Prayer). When you see someone wearing a Jewish or Muslims article of clothing, whatever
stereotypes you have on them will come about.

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Clothing, in the past and present, has communicated gender. Typically, if someone is
wearing a skirt, it tells you that they are female. If you see someone wearing cargo pants and a
baggy T-shirt, we will assume that they are male. While seeing the expectations of clothing
change, both genders are still expected to fit into society and conform to the ideas of masculine
and feminine that cultures have. Again, some of these gendered clothing ideas come from
religion, from a prophet telling women to cover up, or a man to keep short hair. Michael R.
Solomon and John Schopler, scientific researchers, found that men are actually more worried
about how they appear to society than women typically do, they are worried about what they are
communicating. How they telling the world that they are masculine enoughAre they telling the
world that they are masculine enough? MWhile many females feel pressure to dress more
femininely as to fit into societys idea of women, such as being thin and wearing just the right
amount of makeup. We see many significant articles of clothing in the Jewish religion that, like
Islam, express someones faith and devotion to God. Jewish men wear a kippah, a small head
covering, during prayer services. There is also items, such as the tallit, a shawl, is worn during
prayer services and serves as a reminder of ones duties and obligations (The Clothing of Jewish
Prayer). When you see someone wearing a Jewish or Muslims article of clothing, whatever
stereotypes you have on them will come about.
Clothing communicates messages to the people around us, and along with those messages
come the stereotypes that peers formAlong with the assumptions we make based off appearance
come stereotypes. The stereotypes bring in bias from your clothing, which these stereotypes can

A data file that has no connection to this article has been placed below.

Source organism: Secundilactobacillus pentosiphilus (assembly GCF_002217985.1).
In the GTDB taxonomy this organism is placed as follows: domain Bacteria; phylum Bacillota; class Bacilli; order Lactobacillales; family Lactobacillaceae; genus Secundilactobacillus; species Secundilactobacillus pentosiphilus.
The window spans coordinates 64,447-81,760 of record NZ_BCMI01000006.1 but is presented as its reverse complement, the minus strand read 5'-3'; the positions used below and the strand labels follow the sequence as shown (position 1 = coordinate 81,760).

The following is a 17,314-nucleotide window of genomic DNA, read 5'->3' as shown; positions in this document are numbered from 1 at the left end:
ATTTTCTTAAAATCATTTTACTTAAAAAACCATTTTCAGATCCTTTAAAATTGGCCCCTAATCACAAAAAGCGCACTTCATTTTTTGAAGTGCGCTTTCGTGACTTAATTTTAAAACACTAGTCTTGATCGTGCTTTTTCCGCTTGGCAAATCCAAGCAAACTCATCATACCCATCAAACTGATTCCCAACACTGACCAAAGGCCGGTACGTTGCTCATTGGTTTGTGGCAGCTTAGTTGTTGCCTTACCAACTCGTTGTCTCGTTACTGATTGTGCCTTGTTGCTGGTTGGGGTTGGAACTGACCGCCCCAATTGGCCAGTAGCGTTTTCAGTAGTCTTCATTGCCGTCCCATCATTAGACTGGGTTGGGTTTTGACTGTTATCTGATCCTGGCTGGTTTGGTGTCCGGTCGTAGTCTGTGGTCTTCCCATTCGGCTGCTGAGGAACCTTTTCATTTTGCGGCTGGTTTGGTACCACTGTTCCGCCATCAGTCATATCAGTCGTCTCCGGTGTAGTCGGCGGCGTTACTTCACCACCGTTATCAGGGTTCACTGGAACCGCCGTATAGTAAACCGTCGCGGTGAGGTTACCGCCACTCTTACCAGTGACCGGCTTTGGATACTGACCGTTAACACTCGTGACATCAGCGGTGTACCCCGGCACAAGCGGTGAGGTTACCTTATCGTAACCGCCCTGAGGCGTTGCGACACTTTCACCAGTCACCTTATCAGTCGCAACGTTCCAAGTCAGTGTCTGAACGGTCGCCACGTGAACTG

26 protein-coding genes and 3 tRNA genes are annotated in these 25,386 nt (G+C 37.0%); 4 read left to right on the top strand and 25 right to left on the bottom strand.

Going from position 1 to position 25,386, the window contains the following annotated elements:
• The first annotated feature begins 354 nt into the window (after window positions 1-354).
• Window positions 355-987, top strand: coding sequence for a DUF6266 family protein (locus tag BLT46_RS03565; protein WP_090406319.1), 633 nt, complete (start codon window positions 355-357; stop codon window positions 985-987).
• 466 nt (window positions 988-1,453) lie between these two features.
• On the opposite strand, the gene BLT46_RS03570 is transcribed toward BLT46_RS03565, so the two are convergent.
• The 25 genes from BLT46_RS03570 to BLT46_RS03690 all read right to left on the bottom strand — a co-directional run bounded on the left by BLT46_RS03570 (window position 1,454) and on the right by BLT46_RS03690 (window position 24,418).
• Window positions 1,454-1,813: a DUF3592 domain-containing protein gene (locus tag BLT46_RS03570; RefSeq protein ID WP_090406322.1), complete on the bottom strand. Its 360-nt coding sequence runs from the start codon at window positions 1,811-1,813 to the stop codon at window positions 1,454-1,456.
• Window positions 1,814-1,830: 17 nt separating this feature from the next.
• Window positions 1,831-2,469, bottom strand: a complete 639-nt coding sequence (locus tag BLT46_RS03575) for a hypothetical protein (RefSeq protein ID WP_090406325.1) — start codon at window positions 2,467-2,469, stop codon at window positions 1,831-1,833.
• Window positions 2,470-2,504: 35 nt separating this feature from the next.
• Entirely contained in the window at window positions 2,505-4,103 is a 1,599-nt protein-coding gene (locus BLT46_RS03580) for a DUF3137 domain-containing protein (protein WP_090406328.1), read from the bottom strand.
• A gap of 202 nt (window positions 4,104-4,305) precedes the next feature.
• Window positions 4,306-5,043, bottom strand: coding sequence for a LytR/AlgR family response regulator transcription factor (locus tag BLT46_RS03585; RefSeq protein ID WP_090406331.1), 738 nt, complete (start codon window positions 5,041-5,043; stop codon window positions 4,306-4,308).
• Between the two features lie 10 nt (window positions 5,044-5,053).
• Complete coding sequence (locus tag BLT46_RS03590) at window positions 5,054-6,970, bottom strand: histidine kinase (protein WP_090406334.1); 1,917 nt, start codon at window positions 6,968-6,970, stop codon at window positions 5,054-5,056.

be harmful or helpful. We cannot take our judgements based on outer appearance and observe
them as one scenario;, it is a case by case study. Sometimes these biases we form can be

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unjustified, like assuming everyone we see in a HijabHijab hijab is a terrorist, or seeing someone
in dark clothing on a street at night and moving to avoid them.
While it can be argued that its human nature to look at a person and instantly perceive
them a certain way, many people will use this as an excuse to be hateful. I have found myself
doing the same thing. Often, when I see someone who drives a big pickup truck and wears
camocamouflage, I tend to assume the worst of them. I am quick to think that they are closed
minded in their beliefs, and that their only hobby is hunting and fishing. My personal
experiences while being raised in the South have led me to believe these things. I went to a
school with a large red neck population and when I found myself talking to them, I found that I
was not wrong, they were closed minded and avid hunters. While my behavior is harmful, many
people choose to read other peoples appearance as negative and choose to act negativity
negatively toward them. Judgements based on clothing dont always end negatively, they can
even lead to friendships and positive experiences. It is not wrong to make quick judgments based
off appearances but we need to recognize why we come to these conclusions and make sure they
are not harmful to others. Judgements based on clothing dont always end negatively, they can
even lead to friendships.
Every day, what we choose to do or add to our body sends a message to our peers and
community. These messages tend to come with a stereotype or bias , whether or not the subject
fits into the stereotype. We must recognize our actions when basing our judgements off outer
appearance alone, but also not disenfranchise the act of it. While communication through
clothing can cause some unjustified biases, it can also lead to positive events.
In an interview with Gerald Warren, another student at UNCC, he told me that based off
my looks I appear to be a writer or future political figure/ activist. When I wear my glasses,

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thats when I look more professional. Gerald told me he came to those conclusions based off
how I present myself. In my appearance, I always try to look nice, avoiding sweapants and tshirts when I go out. I am often deliberate in my clothing choices because I do not want to
communicate to others that I am a sloppy mess, even though I might be.
Every day, what we choose to do or add to our body sends a message to our peers. These
messages tend to come with a stereotype, whether or not we fit into the stereotype. We must